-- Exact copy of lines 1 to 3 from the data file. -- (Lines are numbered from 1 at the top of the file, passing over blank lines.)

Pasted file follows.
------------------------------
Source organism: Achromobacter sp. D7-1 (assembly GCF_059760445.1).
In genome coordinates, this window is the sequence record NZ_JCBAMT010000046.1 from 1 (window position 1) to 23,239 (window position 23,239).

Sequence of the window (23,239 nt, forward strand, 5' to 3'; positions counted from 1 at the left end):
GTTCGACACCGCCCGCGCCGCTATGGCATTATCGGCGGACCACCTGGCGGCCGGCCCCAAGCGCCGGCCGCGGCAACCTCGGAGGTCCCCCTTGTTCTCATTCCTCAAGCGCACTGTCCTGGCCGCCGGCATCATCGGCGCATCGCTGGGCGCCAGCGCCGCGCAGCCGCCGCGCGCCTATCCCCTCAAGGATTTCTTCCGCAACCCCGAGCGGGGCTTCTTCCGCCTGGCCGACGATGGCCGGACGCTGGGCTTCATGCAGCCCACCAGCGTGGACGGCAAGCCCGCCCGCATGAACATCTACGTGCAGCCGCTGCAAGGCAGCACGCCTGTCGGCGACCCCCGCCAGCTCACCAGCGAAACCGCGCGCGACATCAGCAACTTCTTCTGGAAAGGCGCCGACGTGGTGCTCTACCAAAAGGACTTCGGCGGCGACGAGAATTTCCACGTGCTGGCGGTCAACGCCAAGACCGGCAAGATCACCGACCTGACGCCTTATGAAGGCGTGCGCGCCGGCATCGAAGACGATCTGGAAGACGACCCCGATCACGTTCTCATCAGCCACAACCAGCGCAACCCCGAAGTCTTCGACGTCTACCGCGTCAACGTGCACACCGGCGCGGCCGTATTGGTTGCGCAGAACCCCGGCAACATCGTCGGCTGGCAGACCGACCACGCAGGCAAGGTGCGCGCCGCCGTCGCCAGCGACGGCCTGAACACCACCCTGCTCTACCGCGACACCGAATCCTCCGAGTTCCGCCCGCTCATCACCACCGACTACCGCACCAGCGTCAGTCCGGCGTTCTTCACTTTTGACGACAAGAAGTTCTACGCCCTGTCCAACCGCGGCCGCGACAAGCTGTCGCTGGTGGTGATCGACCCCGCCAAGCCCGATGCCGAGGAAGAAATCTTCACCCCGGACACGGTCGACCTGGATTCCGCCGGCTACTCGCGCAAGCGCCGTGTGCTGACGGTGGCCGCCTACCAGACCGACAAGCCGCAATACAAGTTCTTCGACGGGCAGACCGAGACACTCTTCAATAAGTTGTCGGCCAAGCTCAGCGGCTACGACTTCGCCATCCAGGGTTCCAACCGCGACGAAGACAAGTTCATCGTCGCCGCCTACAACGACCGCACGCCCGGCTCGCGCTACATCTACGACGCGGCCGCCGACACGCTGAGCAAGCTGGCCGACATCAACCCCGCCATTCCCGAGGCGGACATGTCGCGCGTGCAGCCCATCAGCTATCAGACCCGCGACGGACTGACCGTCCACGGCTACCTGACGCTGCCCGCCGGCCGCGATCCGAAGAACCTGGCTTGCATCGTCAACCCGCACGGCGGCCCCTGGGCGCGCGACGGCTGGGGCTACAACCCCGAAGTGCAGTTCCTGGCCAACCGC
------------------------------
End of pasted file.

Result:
Source organism: Achromobacter sp. D7-1 (assembly GCF_059760445.1).
In genome coordinates, this window is the sequence record NZ_JCBAMT010000046.1 from 1 (window position 1) to 23,239 (window position 23,239).

Sequence of the window (23,239 nt, forward strand, 5' to 3'; positions counted from 1 at the left end):